Both parties recognize the impacts a strike can have on students and will work diligently to avoid such an outcome prior to the November 1 strike deadline. The University administration and UMFA take our responsibility to the larger University of Manitoba community very seriously. We are united in caring deeply about the University’s mission to create, preserve and apply knowledge contributing to the wellbeing of this province, Canada and the world.
As both parties continue mediation throughout the weekend with a media blackout imposed by the mediator, there will be no further statements by either party.
Background Information: Performance Indicators
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Why Do Negotiations Matter?
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University of Manitoba Financial Analysis - Part I: Healthy Finances - July 2016
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University of Manitoba Financial Analysis - Part II: Where's the Money? August 2016
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Financial Health at What Cost? September 2016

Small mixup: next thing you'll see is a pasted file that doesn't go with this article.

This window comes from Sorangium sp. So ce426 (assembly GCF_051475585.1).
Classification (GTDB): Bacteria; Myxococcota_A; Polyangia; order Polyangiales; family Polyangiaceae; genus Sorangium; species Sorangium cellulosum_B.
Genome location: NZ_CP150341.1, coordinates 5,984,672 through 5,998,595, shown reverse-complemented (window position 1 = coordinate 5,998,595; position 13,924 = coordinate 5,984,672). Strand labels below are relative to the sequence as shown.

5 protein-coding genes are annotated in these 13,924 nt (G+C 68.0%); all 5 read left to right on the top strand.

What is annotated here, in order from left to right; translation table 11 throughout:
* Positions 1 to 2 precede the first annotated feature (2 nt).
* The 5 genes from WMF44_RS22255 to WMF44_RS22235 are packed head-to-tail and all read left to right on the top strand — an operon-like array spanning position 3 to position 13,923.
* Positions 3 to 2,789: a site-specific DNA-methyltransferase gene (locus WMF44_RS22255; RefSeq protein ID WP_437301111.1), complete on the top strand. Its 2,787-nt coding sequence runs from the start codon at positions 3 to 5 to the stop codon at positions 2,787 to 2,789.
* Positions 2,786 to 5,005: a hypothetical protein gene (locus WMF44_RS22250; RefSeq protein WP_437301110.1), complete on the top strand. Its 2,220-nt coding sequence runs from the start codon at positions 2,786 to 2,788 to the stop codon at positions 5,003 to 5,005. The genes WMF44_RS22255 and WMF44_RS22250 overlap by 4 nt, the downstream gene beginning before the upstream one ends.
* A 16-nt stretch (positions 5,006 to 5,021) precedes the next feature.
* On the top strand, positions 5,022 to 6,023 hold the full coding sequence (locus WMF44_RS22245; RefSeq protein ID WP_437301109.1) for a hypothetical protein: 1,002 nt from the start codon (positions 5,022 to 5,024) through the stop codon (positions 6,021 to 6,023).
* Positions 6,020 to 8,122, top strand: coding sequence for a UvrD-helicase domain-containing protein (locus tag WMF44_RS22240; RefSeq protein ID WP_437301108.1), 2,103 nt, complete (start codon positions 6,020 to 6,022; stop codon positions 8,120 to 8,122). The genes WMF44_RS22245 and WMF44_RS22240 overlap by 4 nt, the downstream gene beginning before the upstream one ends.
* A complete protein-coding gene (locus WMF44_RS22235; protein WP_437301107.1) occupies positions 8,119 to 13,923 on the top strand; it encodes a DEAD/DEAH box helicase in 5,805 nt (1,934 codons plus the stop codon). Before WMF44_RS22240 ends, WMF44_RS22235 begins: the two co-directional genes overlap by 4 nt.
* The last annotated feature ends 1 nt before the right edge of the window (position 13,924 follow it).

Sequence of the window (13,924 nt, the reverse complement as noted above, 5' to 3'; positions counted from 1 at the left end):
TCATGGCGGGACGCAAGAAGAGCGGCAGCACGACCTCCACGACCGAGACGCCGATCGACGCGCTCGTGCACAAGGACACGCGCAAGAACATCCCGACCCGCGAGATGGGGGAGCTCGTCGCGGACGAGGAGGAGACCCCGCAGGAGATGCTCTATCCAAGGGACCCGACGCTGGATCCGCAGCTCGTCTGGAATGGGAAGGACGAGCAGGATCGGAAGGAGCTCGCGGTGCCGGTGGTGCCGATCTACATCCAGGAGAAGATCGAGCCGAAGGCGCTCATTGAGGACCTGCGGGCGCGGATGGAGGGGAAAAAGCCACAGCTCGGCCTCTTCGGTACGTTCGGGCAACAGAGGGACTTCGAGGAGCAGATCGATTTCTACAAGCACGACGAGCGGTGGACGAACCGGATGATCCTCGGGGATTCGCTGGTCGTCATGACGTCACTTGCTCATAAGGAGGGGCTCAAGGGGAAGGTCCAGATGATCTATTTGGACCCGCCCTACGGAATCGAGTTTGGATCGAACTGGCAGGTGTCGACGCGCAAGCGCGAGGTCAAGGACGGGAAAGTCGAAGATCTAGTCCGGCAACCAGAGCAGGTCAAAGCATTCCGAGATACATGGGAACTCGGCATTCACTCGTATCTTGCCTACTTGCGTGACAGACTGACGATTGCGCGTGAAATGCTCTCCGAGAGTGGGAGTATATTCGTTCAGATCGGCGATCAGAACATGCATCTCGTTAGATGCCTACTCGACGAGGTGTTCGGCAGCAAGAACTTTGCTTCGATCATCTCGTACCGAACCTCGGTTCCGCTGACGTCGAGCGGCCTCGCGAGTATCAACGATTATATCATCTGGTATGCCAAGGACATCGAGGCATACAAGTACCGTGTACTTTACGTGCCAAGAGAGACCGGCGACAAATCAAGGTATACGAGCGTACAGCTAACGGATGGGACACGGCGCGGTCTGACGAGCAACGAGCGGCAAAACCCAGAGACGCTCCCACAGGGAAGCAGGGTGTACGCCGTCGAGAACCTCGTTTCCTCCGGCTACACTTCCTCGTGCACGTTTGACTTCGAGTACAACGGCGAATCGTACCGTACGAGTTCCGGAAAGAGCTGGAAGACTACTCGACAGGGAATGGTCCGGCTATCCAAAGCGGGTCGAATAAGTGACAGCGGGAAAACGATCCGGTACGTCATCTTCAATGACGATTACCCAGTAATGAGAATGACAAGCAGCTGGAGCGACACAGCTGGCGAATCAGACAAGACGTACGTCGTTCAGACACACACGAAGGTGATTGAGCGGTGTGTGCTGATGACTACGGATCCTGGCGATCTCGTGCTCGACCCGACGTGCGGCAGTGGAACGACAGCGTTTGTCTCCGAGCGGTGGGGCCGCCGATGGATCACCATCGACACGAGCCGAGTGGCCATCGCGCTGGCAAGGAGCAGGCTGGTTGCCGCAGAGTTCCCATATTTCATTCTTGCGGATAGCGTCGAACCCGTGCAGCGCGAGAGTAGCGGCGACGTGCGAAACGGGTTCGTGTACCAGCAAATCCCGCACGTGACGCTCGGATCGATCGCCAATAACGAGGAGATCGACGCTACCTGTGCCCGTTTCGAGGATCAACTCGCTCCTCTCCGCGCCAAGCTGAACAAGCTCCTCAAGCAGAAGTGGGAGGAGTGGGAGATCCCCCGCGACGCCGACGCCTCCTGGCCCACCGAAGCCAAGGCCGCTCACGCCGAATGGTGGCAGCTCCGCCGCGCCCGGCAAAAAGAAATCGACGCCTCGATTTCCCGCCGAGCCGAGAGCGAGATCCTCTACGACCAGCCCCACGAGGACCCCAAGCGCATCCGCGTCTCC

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Strike Vote and Bargaining Priorities October 2016
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Financial Health at What Cost? October 2016
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Updated as of Oct. 31, 2021
What does it mean to go on strike?
With a bargaining deadline of 11:59 PM on October 31st, UMFA is poised to potentially begin a strike on November 2, 2021. If the university administration will not offer you a fair deal, we must make them uncomfortable enough that they decide to offer one. This means you must impede the function of the university as much as it is safe and ethical to do so.
What do I have to do?
Everyone is required to contribute to job action (3 hours each day, Monday through Friday) in order to receive strike benefits ($200/day which is $1400/week). Strike benefits are tax-free. For most, this will mean joining the picket lines.
Should UMFA be on strike beginning Tuesday November 2nd, striking members will be responsible to:
1. Withdraw your labour from the University of Manitoba. This includes teaching, service to the university, regular job duties (like paperwork or the supervision of employees), and as much peripheral research activity as possible.
For details on the agreement the Association has made regarding access to campus during the strike, see below.